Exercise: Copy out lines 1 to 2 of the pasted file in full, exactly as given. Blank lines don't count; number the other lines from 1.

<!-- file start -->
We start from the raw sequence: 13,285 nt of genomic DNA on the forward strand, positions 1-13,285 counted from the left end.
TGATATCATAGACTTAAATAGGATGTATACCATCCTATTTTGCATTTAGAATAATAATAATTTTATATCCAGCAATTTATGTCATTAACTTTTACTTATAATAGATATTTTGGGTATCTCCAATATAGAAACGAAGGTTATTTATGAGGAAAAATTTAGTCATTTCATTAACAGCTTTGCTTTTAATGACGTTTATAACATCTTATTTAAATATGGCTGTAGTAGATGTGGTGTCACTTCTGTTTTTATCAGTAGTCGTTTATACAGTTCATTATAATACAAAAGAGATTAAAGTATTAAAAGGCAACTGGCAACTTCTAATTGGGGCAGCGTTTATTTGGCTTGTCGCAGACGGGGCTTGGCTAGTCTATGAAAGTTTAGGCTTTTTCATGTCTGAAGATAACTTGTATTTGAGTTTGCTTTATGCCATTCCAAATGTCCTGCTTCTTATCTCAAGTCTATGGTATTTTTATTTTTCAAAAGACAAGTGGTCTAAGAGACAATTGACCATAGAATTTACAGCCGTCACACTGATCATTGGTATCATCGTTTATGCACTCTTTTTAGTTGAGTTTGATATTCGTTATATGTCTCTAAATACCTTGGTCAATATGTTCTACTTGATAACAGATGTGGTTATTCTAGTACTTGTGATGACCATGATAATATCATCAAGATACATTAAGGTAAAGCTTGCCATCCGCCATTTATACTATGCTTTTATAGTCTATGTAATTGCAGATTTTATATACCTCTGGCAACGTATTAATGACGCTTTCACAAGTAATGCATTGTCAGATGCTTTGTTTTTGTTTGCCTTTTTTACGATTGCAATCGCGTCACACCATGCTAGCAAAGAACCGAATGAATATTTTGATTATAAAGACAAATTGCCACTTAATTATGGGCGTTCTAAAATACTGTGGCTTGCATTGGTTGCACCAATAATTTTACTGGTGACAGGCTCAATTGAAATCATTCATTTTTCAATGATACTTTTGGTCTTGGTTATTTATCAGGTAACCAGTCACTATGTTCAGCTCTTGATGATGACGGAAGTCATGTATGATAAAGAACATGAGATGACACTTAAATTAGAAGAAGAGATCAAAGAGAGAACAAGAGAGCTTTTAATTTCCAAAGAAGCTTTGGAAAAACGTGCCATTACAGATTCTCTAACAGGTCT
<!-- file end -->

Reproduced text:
We start from the raw sequence: 13,285 nt of genomic DNA on the forward strand, positions 1-13,285 counted from the left end.
TGATATCATAGACTTAAATAGGATGTATACCATCCTATTTTGCATTTAGAATAATAATAATTTTATATCCAGCAATTTATGTCATTAACTTTTACTTATAATAGATATTTTGGGTATCTCCAATATAGAAACGAAGGTTATTTATGAGGAAAAATTTAGTCATTTCATTAACAGCTTTGCTTTTAATGACGTTTATAACATCTTATTTAAATATGGCTGTAGTAGATGTGGTGTCACTTCTGTTTTTATCAGTAGTCGTTTATACAGTTCATTATAATACAAAAGAGATTAAAGTATTAAAAGGCAACTGGCAACTTCTAATTGGGGCAGCGTTTATTTGGCTTGTCGCAGACGGGGCTTGGCTAGTCTATGAAAGTTTAGGCTTTTTCATGTCTGAAGATAACTTGTATTTGAGTTTGCTTTATGCCATTCCAAATGTCCTGCTTCTTATCTCAAGTCTATGGTATTTTTATTTTTCAAAAGACAAGTGGTCTAAGAGACAATTGACCATAGAATTTACAGCCGTCACACTGATCATTGGTATCATCGTTTATGCACTCTTTTTAGTTGAGTTTGATATTCGTTATATGTCTCTAAATACCTTGGTCAATATGTTCTACTTGATAACAGATGTGGTTATTCTAGTACTTGTGATGACCATGATAATATCATCAAGATACATTAAGGTAAAGCTTGCCATCCGCCATTTATACTATGCTTTTATAGTCTATGTAATTGCAGATTTTATATACCTCTGGCAACGTATTAATGACGCTTTCACAAGTAATGCATTGTCAGATGCTTTGTTTTTGTTTGCCTTTTTTACGATTGCAATCGCGTCACACCATGCTAGCAAAGAACCGAATGAATATTTTGATTATAAAGACAAATTGCCACTTAATTATGGGCGTTCTAAAATACTGTGGCTTGCATTGGTTGCACCAATAATTTTACTGGTGACAGGCTCAATTGAAATCATTCATTTTTCAATGATACTTTTGGTCTTGGTTATTTATCAGGTAACCAGTCACTATGTTCAGCTCTTGATGATGACGGAAGTCATGTATGATAAAGAACATGAGATGACACTTAAATTAGAAGAAGAGATCAAAGAGAGAACAAGAGAGCTTTTAATTTCCAAAGAAGCTTTGGAAAAACGTGCCATTACAGATTCTCTAACAGGTCT